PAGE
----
Biocon, Sandoz to Partner on Next Wave of Biosimilars

Biosimilar developer Sandoz announced today that it has entered into a global partnership with India-based Biocon to develop, manufacture, and commercialize multiple biosimilars targeting immunology and oncology indications.
Kelly Davio
January 18, 2018
Biosimilar developer Sandoz announced today that it has entered into a global partnership with India-based Biocon to develop, manufacture, and commercialize multiple biosimilars targeting immunology and oncology indications.

Under the agreement, the companies will share responsibility for end-to-end development, manufacturing, and regulatory approvals for the products in question, and will share costs and profits. Sandoz will lead commercialization of approved biosimilars in North America and the European Union, while Biocon will commercialize the drugs in the rest of the world.

“Today’s announcement bolsters our leadership position in biosimilars and positions us to continue to lead well into the future,” said Richard Francis, CEO of Sandoz, in a statement. “Biocon is a great complement to our proven biosimilar capabilities at Sandoz. Through this collaboration, we are reinforcing our long-term commitment to increase patient access to biologics.” 

Chairperson and managing director of Biocon, Kiran Mazumdar-Shaw, added, “This synergistic partnership will enable us to scale up our capabilities for an end-to-end play in the global biosimilars space.”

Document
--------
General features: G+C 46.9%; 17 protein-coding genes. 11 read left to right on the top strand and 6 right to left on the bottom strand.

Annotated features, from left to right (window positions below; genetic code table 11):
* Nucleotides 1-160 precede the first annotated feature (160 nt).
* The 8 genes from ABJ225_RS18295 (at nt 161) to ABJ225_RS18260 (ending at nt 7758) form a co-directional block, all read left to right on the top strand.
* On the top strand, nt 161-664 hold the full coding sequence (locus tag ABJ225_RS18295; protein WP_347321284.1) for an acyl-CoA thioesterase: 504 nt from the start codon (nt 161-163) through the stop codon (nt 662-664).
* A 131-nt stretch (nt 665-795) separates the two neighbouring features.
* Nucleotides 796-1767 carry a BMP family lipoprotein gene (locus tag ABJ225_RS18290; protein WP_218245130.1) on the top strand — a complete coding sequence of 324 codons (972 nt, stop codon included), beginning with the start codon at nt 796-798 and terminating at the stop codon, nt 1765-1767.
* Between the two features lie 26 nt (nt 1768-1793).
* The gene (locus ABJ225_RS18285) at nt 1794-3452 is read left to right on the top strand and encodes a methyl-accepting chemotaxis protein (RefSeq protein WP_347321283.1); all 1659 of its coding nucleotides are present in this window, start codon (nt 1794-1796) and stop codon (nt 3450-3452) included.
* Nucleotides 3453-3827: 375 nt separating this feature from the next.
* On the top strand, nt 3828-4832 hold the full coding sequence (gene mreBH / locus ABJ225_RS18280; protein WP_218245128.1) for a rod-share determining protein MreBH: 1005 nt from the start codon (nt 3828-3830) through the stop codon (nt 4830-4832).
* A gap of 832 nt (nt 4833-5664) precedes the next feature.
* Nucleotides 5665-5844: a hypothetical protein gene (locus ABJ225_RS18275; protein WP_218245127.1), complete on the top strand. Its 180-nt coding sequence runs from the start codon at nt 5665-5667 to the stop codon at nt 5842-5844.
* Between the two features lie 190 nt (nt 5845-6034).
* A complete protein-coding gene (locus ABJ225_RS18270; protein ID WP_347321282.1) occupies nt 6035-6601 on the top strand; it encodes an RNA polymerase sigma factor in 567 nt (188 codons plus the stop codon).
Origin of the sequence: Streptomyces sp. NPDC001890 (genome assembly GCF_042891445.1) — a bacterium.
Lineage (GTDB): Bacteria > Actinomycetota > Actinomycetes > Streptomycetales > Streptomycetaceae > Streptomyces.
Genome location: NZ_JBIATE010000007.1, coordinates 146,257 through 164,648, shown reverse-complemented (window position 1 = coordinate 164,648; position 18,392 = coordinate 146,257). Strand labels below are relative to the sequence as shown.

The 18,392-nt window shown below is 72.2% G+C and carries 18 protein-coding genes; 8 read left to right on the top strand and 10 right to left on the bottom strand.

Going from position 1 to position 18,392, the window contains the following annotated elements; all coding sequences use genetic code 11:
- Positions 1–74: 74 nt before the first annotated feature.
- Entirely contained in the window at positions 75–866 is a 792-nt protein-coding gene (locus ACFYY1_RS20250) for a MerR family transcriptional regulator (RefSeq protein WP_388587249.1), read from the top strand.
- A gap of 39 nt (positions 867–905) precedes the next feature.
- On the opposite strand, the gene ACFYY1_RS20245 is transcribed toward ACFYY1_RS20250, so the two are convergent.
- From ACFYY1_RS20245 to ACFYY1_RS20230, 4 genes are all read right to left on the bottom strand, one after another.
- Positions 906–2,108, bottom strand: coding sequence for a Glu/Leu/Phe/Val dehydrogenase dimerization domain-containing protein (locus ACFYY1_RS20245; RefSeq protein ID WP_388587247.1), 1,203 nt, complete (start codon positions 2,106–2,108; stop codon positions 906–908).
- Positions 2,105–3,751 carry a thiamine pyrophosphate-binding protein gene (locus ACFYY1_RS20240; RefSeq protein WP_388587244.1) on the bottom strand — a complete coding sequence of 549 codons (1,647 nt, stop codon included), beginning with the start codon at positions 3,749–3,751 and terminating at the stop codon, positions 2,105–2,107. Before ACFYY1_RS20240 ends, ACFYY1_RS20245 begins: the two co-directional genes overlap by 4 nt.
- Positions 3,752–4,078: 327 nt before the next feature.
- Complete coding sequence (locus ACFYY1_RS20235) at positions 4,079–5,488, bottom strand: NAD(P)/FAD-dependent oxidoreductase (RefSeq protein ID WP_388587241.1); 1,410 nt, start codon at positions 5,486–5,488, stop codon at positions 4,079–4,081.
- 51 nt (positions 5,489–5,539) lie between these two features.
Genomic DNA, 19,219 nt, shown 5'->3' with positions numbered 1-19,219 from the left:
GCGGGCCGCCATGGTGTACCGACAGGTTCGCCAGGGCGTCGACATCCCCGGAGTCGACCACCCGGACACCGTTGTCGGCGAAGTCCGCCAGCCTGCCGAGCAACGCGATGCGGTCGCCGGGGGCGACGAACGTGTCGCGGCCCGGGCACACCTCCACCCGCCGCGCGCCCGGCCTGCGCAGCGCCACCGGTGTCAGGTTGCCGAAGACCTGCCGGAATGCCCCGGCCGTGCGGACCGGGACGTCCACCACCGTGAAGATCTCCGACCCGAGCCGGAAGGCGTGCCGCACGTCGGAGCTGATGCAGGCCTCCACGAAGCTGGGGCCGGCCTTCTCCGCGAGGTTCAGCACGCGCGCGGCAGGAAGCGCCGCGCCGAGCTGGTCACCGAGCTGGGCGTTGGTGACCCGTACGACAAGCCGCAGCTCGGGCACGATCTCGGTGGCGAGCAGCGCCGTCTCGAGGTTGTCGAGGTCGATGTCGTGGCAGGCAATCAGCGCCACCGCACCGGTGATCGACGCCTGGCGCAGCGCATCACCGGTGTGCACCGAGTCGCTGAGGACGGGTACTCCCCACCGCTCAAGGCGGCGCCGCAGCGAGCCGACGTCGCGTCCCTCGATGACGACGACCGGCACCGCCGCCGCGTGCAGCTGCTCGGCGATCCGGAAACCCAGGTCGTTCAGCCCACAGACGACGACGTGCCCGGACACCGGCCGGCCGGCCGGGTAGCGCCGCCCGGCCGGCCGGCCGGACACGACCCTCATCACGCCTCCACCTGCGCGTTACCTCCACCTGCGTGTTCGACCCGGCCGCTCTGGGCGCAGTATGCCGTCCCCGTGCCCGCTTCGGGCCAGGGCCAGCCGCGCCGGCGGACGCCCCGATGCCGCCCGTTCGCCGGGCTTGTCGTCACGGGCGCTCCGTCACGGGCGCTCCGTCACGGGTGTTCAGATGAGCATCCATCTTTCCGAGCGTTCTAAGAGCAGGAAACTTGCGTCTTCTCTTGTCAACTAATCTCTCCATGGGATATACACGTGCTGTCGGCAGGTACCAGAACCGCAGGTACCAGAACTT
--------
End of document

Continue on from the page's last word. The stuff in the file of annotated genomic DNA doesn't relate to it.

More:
The agreement with Sandoz forms Biocon’s second partnership seeking to bring its biosimilars to the US and EU markets; Biocon successfully partnered with Mylan on a trastuzumab biosimilar, Ogivri, approved by the FDA in December 2017. Last week, at the 36th Annual J.P. Morgan Healthcare Conference, Rajiv Malik, company president of Mylan, hinted that Biocon–Mylan’s pegfilgrastim biosimilar could gain FDA approval by the middle of 2018. Both the trastuzumab and pegfilgrastim products are also under European regulatory review.

News of the Sandoz–Biocon partnership comes just days after Sandoz announced that the FDA has accepted for review its Biologics License Application (BLA) for a proposed adalimumab (Humira) biosimilar. The drug maker has already received FDA’s nod for its etanercept biosimilar (which will be marketed in the United States as Erelzi, though no launch date has been made public) and its filgrastim biosimilar (Zarxio). The FDA is currently considering a BLA for Sandoz’s rituximab biosimilar, and the drug maker reports that it will refile its BLA for a pegfilgrastim biosimilar in 2019.




 

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